This is a story about a boutique wine that reflects a man and a woman’s passion for wine and artistry. Wait. Come back. It’s different, this time. It’s love, Valpolicella-style.
Fabiano Ramaci makes wine in the style of Amarone della Valpolicella. From Italy’s Veneto region, Amarone is produced using the appassimento method. According to Ramaci, his is the only wine in California made with the four traditional grape varieties: Corvina, Rondinella, Molinara and Negrara. Grapes are hand-picked and gently crated to the cellar in small bins—same story as every winery will tell you. Then Ramaci does something that makes appassimento sounds like a condition of derangement affecting vintners: he lets the grapes lay around for more than three months—that’s the appassimento method.
Ramaci pressed his 2014 vintage on Feb. 3, after the grapes dried on plastic racks for a hundred days and fermented for three weeks. When the grapes lose 30 percent or more of their weight, aromas and flavors are concentrated and transformed. Each bottle of this rare wine gets a unique label, a floral motif hand-painted by Fabiano’s wife, Alena Ramaci.
Ramaci was born in Sicily, but was soon brought to San Francisco. His father ran La Traviata, where “all the opera stars went back in the day,” Ramaci recalls. He was managing a Napa Valley restaurant when he stepped down to work as a server, so that he could also take a second job during the crush.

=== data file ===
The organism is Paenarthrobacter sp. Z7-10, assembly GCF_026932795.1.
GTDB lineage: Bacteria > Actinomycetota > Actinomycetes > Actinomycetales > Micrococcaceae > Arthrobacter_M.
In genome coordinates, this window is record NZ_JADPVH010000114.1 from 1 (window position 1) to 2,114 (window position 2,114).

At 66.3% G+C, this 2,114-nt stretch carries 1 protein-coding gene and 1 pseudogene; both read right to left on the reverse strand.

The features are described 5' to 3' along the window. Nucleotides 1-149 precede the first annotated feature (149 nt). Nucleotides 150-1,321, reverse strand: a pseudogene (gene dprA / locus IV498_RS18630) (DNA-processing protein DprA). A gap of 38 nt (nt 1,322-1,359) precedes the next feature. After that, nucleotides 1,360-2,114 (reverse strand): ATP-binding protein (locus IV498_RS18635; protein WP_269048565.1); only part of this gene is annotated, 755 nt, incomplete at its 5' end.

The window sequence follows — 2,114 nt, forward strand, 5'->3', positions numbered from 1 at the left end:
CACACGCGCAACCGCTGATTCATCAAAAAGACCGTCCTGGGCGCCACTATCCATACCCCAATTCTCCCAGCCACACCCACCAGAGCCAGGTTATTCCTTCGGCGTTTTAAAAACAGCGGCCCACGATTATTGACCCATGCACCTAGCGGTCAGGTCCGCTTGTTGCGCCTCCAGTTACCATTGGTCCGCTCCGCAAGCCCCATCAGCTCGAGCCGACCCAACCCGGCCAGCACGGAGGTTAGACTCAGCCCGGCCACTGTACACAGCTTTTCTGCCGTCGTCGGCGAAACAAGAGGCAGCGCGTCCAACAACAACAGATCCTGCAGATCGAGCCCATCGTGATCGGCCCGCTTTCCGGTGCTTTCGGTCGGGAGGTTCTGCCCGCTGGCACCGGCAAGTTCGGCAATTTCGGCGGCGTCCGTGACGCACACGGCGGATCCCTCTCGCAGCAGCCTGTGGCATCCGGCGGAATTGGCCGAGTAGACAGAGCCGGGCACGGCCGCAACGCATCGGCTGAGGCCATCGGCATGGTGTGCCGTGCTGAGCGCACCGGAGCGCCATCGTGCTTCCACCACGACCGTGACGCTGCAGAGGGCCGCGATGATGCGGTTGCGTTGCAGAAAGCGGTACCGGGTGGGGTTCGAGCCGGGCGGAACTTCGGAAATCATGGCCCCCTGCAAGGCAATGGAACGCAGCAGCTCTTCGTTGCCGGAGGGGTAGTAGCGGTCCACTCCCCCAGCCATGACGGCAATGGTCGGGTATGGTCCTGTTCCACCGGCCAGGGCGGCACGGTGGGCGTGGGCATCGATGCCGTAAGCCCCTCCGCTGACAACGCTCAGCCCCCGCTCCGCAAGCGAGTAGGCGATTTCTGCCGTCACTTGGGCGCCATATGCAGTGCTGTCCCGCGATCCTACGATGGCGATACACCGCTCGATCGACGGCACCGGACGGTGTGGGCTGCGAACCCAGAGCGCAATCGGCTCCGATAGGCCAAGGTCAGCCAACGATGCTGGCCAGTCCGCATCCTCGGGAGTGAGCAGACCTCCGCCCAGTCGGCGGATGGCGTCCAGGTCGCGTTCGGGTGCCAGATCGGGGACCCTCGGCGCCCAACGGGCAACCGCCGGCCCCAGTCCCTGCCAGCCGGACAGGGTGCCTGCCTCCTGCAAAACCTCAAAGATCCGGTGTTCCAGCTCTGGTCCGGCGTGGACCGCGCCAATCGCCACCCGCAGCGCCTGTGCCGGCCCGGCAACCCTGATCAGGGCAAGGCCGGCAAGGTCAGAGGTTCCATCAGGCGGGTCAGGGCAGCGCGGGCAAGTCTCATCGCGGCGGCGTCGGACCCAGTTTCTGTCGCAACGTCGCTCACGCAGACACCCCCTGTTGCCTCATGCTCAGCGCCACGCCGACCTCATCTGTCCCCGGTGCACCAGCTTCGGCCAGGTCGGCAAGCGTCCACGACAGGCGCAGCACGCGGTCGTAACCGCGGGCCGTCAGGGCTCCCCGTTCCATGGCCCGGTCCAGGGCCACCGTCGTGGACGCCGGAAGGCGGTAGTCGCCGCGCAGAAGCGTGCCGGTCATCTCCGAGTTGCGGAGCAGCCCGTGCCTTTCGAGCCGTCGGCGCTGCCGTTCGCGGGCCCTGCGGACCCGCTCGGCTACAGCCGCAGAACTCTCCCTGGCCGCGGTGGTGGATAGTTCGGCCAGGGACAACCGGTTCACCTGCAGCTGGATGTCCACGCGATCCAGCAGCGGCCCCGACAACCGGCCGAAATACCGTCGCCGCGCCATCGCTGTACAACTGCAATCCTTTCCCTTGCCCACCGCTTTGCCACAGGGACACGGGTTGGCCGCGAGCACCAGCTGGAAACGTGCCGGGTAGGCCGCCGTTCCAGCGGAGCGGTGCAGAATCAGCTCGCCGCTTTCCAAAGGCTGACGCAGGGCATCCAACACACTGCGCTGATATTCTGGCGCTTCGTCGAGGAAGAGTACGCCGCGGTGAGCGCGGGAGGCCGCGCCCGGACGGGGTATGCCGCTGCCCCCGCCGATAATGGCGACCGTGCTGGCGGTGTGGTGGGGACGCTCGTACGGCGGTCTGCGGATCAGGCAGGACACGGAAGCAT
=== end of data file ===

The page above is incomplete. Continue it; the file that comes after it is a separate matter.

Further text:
Today, Ramaci is general manager at Glen Ellen’s Aventine, which recently hosted a dinner with Raffaele Boscaini of Masi Agricola, Veneto’s giant of Amarone. To produce Masi’s 2010 Costasera Amarone, grapes were not only dried, but infected with botrytis mold, enhancing the mouthfeel. “You have the sensation of sweetness, even if the Amarone is a dry wine,” says Boscaini.
Ramaci also poured his Mora Estate 2009 Valpo ($65). The bright, ruby-red wine has a spicy, musky savor of dried roses that reminds me of a desiccated old Valentine’s bouquet which, years ago, a friend chided me for hanging on to long after the girl had gone—so perhaps this is the Amarone magic. But it’s also surprisingly fresh and chewy, with tart cherry flavor—a more fruit-forward style than the Masi, everyone at the table agreed, but they liked it—including Boscaini, son of Italy’s “Mr. Amarone,” Sandro Boscaini.
“If I were to pursue making Chardonnay and Pinot,” Ramaci tells me, “I just don’t know how it would work. Following my niche and my heart is how to do it.”
Several retail locations and restaurants carry Mora Estate wines, including the Wine Shop, 331 Healdsburg Ave., Healdsburg. Masi Agricola Amarone is widely distributed by Kobrand Wine and Spirits.